The Church of Santa Maria della Vittoria has many other artistic attractions, not the least of which is its beautiful ceiling with a fine fresco by Giovanni Domenico Cerini. More on this in an upcoming article.

Cornaro Chapel
Santa Maria della Vittoria
Via XX Settembre 17, Rome
free entry

*  *  *


Images by Charie

Comments

Popular posts from this blog

Carlos "Botong" Francisco, A Nation Imagined

Carlos "Botong" Francisco, FILIPINO STRUGGLES THROUGH HISTORY Oil on canvas, 1964, (located at ManilaCity Hall) A National Cultural Treasure owned by the City of Manila
Carlos Botong Francisco: A Nation Imagined is the latest art installation at the AyalaMuseum in Makati to celebrate the 100th birthday anniversary of Carlos “Botong” Francisco (1912-1969), a Philippine National Artist. Forty paintings and lithographs were culled from various private collections to form this exhibition. Of the large scale paintings on display, Maria Makiling and Fiesta, both oil on canvas, are representative of the indigenous genre which Botong loved to portray. In Maria Makiling, Botong reveals a relaxed and recumbent woman with her legs dangling in the cool waters of the stream and playing with an exotic deer by her side. Fiesta is about how the Filipino people gather to celebrate an important occasion, be that a religious feast or a wedding. The central figures are dancing the tinikling, a po…

Sonnet of Sweet Complaint - Federico Garcia Lorca

Lorca's house in the outskirts of Granada
Today I gave a travel presentation at work about Spain and I included this sonnet from one of Spain's greatest poets/playwrights, Federico Garcia Lorca. It's full of visual imagery which not only gives the reader the ability to see what he's written but it also leads the mind of the reader in search of meaning.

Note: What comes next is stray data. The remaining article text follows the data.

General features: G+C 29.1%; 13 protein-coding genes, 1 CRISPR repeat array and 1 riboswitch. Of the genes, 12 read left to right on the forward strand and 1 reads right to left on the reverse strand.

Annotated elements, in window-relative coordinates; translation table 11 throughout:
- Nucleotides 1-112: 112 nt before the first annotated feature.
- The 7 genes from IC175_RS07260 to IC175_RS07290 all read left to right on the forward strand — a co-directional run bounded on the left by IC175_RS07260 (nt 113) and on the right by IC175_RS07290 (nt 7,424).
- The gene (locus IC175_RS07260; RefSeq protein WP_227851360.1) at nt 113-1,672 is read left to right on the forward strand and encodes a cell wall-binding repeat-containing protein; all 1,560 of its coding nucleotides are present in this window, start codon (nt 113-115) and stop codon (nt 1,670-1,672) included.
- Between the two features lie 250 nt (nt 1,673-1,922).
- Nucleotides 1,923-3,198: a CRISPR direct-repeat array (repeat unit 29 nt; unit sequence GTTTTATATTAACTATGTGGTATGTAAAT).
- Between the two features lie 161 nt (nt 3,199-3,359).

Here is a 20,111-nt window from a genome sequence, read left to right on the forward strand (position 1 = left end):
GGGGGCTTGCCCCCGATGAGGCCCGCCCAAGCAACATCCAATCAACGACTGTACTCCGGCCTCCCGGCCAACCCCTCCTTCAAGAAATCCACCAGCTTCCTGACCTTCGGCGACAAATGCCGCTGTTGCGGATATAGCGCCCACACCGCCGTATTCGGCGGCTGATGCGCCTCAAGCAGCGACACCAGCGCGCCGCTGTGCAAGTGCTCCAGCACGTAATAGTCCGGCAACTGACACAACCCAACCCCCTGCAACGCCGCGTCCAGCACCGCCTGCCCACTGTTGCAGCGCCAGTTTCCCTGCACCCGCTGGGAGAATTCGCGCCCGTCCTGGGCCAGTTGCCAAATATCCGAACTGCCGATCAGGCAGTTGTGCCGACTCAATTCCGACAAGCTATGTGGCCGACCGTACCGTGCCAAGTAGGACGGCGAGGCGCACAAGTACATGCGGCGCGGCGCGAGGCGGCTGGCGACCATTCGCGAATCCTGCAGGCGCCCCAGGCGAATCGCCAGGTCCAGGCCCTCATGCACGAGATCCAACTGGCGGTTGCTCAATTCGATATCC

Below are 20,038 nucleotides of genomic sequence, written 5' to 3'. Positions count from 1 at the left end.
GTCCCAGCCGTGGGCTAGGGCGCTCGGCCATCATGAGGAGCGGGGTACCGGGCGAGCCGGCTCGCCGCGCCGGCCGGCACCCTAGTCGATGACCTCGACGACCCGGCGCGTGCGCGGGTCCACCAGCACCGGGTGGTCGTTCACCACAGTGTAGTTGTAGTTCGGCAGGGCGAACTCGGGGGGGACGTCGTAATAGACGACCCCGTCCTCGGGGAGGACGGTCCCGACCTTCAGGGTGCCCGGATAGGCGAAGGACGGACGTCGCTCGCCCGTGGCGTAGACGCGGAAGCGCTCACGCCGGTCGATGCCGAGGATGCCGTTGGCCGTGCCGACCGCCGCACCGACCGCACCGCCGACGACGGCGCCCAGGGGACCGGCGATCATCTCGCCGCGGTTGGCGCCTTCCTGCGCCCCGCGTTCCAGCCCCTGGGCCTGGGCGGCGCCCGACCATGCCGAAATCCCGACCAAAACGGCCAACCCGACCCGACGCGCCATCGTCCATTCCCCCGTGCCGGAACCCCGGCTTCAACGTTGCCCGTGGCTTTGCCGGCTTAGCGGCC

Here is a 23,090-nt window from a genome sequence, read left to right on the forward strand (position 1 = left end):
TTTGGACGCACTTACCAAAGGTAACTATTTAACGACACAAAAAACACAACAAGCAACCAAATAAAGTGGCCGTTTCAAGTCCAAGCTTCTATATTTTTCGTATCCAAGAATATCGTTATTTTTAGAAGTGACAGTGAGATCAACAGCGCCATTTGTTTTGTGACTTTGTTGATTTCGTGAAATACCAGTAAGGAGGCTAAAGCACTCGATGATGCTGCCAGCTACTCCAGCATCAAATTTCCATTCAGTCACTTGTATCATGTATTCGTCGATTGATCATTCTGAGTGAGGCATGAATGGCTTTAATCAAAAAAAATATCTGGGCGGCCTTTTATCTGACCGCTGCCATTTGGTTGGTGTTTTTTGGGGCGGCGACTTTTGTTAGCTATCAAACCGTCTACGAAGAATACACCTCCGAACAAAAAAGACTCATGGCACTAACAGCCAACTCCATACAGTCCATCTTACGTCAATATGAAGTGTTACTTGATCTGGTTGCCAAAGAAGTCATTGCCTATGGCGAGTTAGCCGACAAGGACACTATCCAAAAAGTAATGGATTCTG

Sonnet of Sweet Complaint
Never let me lose the marvel
of your statue-like eyes, or the accent
the solitary rose your breath
places on my cheek at night.
I am afraid of being, on this shore,
a branchless trunk, and what I most regret
is having no flower, pulp, or clay
for the worm of my despair.
If you are my hidden treasure,
if you are my cross, my dampened pain,
if I am a dog, and you alone my master,
never let me lose what I have gained,
and adorn the branches of your river
with leaves of my estranged Autumn.

The original Spanish version below is from
http://www.poesia-inter.net/fglso107.htm

Soneto de la Dulce Queja
Teng…

Greenhills Shopping Center Revisited

Religious articles
It's been years since my last shopping trip to Greenhills Shopping Center. We were looking for some giveaways for a big meeting and Greenhills has an incalculable array of gift ideas. We started in the jewelry section and found a fresh pearl bracelet with an attractive and colorful accent stone for P95.00. We were able to bargain with the vendor since we were buying 50 pieces. She marked down the price to P70.00 for each bracelet.
Souvenirs
Greenhills is divided into sections - handbags and accessories, clothing (separate sections for men and women), jewelry, home decor, souvenirs, Filipiniana arts and crafts, shoes and knick knacks. It's especially fun to shop here in November for Christmas decorations and gifts though the crowd might be unabearable. 
Knock-offs
Many shoppers come to Greenhills to buy knock-offs. And there are gobs to choose from. Be careful though if you are bringing this to another country because Customs at your destination may fine you…